FBI adds LAPSUS$ data extortion gang to its “Most Wanted” list • Graham Cluley

The FBI is calling on members of the public to help it uncover members of an increasingly-notorious cybercrime gang.

The LAPSUS $ group, which is thought to consist largely of computer-savvy teenagers, has been behind a wave of attacks that have gained unauthorized access to large tech firms and leaked their data.

Corporate victims have included MicrosoftNVIDIA, Ubisoft, SamsungGlobant, and Okta.

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Members of the gang have been posting on a publicly-accessible Telegram chat room, bragging about their unauthorized access to the systems of organizations, and then posting links to the data they have stolen.

The most recent victim is international IT and software development firm Globant, which acknowledged it had suffered a security breach after LAPSUS $ first shared the news to its followers.

LAPSUS $ has since shared a link to 73GB of data stolen from Globant, containing customer source code and private keys related to projects for corporate clients.

In its notice the FBI says it is seeking information regarding the identities of the individuals responsible for the breaches, but has not yet offered a monetary reward.

It will be interesting to see whether the FBI or other law enforcement agencies do choose to offer a bounty for information leading to the identification and apprehension of members of LAPSUS $, or whether the group will simply unravel due to its own gobbiness.

If you do have any information, you are invited to contact your local FBI office, or the nearest American Embassy or Consulate.

Found this article interesting? Follow Graham Cluley on Twitter to read more of the exclusive content we post.


Graham Cluley is a veteran of the anti-virus industry having worked for a number of security companies since the early 1990s when he wrote the first ever version of Dr Solomon’s Anti-Virus Toolkit for Windows. Now an independent security analyst, he regularly makes media appearances and is an international public speaker on the topic of computer security, hackers, and online privacy. Follow him on Twitter at @gcluleyor drop him an email.

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The FBI is calling on members of the public to help it uncover members of an increasingly-notorious cybercrime gang.

The LAPSUS $ group, which is thought to consist largely of computer-savvy teenagers, has been behind a wave of attacks that have gained unauthorized access to large tech firms and leaked their data.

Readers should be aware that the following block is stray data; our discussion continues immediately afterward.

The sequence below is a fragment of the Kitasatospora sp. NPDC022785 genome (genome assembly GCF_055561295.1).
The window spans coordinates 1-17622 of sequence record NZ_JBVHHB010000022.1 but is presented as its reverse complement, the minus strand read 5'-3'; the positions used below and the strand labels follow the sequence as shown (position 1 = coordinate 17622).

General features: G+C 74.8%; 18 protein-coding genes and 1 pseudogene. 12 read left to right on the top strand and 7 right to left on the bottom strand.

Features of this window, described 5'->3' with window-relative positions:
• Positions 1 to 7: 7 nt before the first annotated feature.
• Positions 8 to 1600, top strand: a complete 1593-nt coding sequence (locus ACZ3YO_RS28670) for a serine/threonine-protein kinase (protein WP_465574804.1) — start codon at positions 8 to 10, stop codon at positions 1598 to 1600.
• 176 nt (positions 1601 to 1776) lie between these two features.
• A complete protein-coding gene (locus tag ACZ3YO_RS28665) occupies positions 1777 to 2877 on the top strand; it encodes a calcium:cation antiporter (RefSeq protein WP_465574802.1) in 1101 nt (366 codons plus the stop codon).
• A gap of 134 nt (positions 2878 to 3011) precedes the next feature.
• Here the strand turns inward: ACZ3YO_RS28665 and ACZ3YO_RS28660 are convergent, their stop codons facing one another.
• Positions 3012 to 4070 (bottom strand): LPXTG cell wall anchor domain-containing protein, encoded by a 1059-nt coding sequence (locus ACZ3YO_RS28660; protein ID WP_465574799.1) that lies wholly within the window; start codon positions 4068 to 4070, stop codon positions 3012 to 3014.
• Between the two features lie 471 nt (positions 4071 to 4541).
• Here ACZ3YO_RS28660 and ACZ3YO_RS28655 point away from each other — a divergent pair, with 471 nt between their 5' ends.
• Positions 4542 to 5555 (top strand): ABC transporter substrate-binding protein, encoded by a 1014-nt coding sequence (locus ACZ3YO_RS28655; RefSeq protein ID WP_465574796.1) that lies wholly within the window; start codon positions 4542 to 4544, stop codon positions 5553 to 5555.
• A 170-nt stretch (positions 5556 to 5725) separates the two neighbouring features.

Corporate victims have included MicrosoftNVIDIA, Ubisoft, SamsungGlobant, and Okta.

Sign up to our newsletter
Security news, advice, and tips.

Members of the gang have been posting on a publicly-accessible Telegram chat room, bragging about their unauthorized access to the systems of organizations, and then posting links to the data they have stolen.

The most recent victim is international IT and software development firm Globant, which acknowledged it had suffered a security breach after LAPSUS $ first shared the news to its followers.

LAPSUS $ has since shared a link to 73GB of data stolen from Globant, containing customer source code and private keys related to projects for corporate clients.

In its notice the FBI says it is seeking information regarding the identities of the individuals responsible for the breaches, but has not yet offered a monetary reward.

It will be interesting to see whether the FBI or other law enforcement agencies do choose to offer a bounty for information leading to the identification and apprehension of members of LAPSUS $, or whether the group will simply unravel due to its own gobbiness.

If you do have any information, you are invited to contact your local FBI office, or the nearest American Embassy or Consulate.

Found this article interesting? Follow Graham Cluley on Twitter to read more of the exclusive content we post.


Graham Cluley is a veteran of the anti-virus industry having worked for a number of security companies since the early 1990s when he wrote the first ever version of Dr Solomon’s Anti-Virus Toolkit for Windows. Now an independent security analyst, he regularly makes media appearances and is an international public speaker on the topic of computer security, hackers, and online privacy. Follow him on Twitter at @gcluleyor drop him an email.

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